What is Skin Cancer?
Skin cancer is not one disease. The most common type of skin cancer is epithelial skin cancer, which includes basal cell cancer and squamous cell cancer. Epithelial skin cancer is rarely deadly and usually appears as a persistent pink bump, a sore that does not heal, a scaling red patch, or a warty growth. The less common but more serious form of skin cancer is melanoma. Melanoma is a potentially deadly cancer that develops as an unusual mole, a new mole, or a mole that changes. Melanoma and epithelial skin cancers are curable if removed at an early stage of development. More than half of all melanomas are discovered by patients. You can help in early detection. The following information will help you take personal responsibility for early detection of melanoma and epithelial skin cancer.
Who has the greatest risk for developing skin cancer?
Epithelial skin cancer
Epithelial skin cancer (basal cell carcinoma and squamous cell carcinoma) is mostly caused by excessive exposure to sun or artificial sources of ultraviolet radiation, mostly in white adults.
Epithelial skin cancer risk is increased several-fold if you have one or more of the following:
- Personal history of epithelial skin cancer.
- Family history of epithelial skin cancer in a parent, sibling, or child.
- Actinic keratoses: red, rough, scaling patches on sun-exposed skin.
- Tendency to freckle following sun exposure.
- Excessive exposure to sun or sun lamps.
- Tendency to burn and relative inability to tan in the sun.
- Red or blond hair, and blue or green eyes.
Not all epithelial skin cancers are caused by excessive sun exposure. Other predisposing factors for developing epithelial skin cancer include the following:
- X-ray (radiation) therapy to skin or internal organs, usually for treatment of disease.
- Scar related to heat burn, chemical burn, and scarring skin diseases.
- Chronic ulcer or chronic draining sinus.
- Immune suppression from disease or medication, such as organ transplant.
Melanoma occurs mostly in white adults. However, anyone can develop melanoma, regardless of gender, race, or age. Melanoma is extremely rare before puberty and tends to increase with age.
Your melanoma risk is markedly increased if you have one or more of the following:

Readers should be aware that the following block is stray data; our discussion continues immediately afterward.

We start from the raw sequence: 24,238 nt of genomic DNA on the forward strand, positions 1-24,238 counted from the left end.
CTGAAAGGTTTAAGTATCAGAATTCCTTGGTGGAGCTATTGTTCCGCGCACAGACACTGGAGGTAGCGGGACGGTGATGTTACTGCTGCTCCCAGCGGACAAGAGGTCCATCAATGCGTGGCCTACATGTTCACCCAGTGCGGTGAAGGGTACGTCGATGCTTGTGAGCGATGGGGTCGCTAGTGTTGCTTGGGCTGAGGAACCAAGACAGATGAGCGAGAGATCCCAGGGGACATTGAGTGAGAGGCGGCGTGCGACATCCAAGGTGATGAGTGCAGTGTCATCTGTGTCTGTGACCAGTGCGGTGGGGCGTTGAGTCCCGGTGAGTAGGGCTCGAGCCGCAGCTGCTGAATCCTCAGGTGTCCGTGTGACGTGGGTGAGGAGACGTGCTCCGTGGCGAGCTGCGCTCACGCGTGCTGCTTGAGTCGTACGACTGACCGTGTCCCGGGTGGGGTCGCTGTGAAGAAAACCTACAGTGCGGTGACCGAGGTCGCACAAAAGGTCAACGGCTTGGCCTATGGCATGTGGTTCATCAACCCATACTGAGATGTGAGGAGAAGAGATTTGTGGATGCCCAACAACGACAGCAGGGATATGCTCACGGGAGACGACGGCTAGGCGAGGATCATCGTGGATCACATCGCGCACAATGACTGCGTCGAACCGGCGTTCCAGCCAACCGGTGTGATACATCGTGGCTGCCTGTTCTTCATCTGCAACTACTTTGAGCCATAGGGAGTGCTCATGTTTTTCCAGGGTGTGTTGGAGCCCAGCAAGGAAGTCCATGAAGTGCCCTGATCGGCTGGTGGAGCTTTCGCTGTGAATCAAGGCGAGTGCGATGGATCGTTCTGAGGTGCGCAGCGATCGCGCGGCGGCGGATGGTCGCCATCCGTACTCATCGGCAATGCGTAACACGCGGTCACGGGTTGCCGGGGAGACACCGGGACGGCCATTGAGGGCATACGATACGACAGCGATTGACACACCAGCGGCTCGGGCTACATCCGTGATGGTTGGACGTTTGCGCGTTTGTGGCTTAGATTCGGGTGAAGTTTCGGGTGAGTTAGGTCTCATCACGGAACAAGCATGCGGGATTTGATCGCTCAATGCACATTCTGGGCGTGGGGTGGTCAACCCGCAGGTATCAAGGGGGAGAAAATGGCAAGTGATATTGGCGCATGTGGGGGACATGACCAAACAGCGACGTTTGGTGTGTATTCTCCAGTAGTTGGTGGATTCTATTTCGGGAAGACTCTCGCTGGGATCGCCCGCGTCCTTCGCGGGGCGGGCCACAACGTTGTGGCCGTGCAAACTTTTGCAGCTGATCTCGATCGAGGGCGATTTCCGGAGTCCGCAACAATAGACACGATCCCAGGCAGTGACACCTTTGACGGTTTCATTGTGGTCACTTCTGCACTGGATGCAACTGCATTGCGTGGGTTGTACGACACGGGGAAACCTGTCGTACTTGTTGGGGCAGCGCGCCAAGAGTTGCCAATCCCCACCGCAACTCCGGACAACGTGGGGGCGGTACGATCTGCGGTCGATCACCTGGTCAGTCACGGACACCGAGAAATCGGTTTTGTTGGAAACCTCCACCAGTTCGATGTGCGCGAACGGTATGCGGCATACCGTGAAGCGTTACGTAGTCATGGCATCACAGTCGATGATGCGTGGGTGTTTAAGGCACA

- Prominent moles: 5 moles at least as large as this spot ( ) (7 to 10-fold risk), 12 moles at least as large as this spot ( ) (54-fold risk), or 20 moles at least as large as this spot ( ) (7 to 14-fold risk).
- Dysplastic moles (atypical moles): moles this size ( ) or larger that have uneven or dark coloration or fried egg appearance, and often uneven or fuzzy boarders ( 7 to 27-fold risk).
- A congenital mole: a mole that your parents told you was present at birth (2 to 21-fold risk).
- Lentigo maligna: single, irregular, large “varnish stain” spot on sun-damaged skin (10-fold risk).
- Personal history of melanoma (9-fold risk).
- Family history of melanoma in a parent, sibling, or child (8-fold risk).
The above traits do not guarantee that you will develop melanoma but justify your seeking medical advice.
Your melanoma risk is slightly to moderately increased if you have one or more of the following:
- Suppression of the immune system, due to disease or medication (4-fold risk).
- Tendency to freckle following sun exposure (2 to 4-fold risk).
- Tendency to burn and relative inability to tan in the sun (2 to 3-fold risk).
- Red or blond hair, and blue or green eyes (2-fold risk).
- Excessive sun exposure (2-fold risk).
Signs and symptoms of a developing skin cancer
The following signs and symptoms may indicate a developing skin cancer:
- Mole or freckle that has changed or is changing in some way for more than 2 weeks, for example, becoming darker or lighter, larger, more raised, or changing shape or outline.
- New mole or freckle that you are sure wasn’t there before.
- Mole or freckle that is continually tender, itching, or scaling for no apparent reason.